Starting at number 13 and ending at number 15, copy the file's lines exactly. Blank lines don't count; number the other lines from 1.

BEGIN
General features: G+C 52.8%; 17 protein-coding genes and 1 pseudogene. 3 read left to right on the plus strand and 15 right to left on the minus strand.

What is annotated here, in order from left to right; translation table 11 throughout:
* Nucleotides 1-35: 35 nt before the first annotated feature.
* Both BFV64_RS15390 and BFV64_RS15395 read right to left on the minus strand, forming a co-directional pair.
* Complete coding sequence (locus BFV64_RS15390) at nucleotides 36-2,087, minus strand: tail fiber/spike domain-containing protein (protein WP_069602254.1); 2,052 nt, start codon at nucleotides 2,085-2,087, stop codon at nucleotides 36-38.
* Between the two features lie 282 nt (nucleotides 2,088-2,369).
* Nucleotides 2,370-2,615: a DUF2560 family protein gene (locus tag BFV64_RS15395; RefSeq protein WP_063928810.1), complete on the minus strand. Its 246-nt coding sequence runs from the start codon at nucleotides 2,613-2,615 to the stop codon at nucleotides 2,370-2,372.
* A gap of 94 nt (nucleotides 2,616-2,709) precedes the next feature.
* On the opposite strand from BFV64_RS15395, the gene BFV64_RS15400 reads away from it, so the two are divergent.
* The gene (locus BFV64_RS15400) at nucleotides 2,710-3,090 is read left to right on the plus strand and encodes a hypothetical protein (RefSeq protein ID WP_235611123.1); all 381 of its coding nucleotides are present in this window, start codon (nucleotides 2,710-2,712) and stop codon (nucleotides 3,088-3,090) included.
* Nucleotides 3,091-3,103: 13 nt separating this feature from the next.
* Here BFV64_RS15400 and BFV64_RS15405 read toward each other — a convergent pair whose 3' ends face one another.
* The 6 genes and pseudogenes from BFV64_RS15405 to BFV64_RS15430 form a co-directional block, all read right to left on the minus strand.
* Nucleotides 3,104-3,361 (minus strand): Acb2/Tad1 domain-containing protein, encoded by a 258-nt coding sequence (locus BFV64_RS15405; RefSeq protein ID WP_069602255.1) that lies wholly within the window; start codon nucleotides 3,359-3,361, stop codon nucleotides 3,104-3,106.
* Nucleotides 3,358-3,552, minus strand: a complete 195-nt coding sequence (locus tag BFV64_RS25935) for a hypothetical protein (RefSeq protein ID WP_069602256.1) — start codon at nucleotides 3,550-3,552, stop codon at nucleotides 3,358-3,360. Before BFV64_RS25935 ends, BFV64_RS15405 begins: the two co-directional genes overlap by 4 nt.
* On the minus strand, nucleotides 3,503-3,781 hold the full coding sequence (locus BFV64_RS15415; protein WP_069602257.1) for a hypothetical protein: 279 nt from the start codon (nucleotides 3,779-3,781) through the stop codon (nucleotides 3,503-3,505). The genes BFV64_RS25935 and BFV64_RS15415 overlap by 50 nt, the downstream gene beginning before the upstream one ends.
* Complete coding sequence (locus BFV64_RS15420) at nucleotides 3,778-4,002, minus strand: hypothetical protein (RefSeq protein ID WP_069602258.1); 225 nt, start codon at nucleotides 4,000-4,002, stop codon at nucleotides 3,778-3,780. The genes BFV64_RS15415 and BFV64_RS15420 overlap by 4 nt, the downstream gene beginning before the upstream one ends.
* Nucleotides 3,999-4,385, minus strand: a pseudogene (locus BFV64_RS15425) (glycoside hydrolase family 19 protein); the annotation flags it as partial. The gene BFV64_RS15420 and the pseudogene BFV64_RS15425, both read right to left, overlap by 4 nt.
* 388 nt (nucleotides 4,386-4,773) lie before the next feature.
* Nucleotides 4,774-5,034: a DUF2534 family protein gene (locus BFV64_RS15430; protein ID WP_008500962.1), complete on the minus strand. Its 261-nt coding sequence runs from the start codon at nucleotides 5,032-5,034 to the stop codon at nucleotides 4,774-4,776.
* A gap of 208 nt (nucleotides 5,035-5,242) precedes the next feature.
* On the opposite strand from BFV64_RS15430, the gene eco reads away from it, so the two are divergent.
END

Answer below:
* The 6 genes and pseudogenes from BFV64_RS15405 to BFV64_RS15430 form a co-directional block, all read right to left on the minus strand.
* Nucleotides 3,104-3,361 (minus strand): Acb2/Tad1 domain-containing protein, encoded by a 258-nt coding sequence (locus BFV64_RS15405; RefSeq protein ID WP_069602255.1) that lies wholly within the window; start codon nucleotides 3,359-3,361, stop codon nucleotides 3,104-3,106.
* Nucleotides 3,358-3,552, minus strand: a complete 195-nt coding sequence (locus tag BFV64_RS25935) for a hypothetical protein (RefSeq protein ID WP_069602256.1) — start codon at nucleotides 3,550-3,552, stop codon at nucleotides 3,358-3,360. Before BFV64_RS25935 ends, BFV64_RS15405 begins: the two co-directional genes overlap by 4 nt.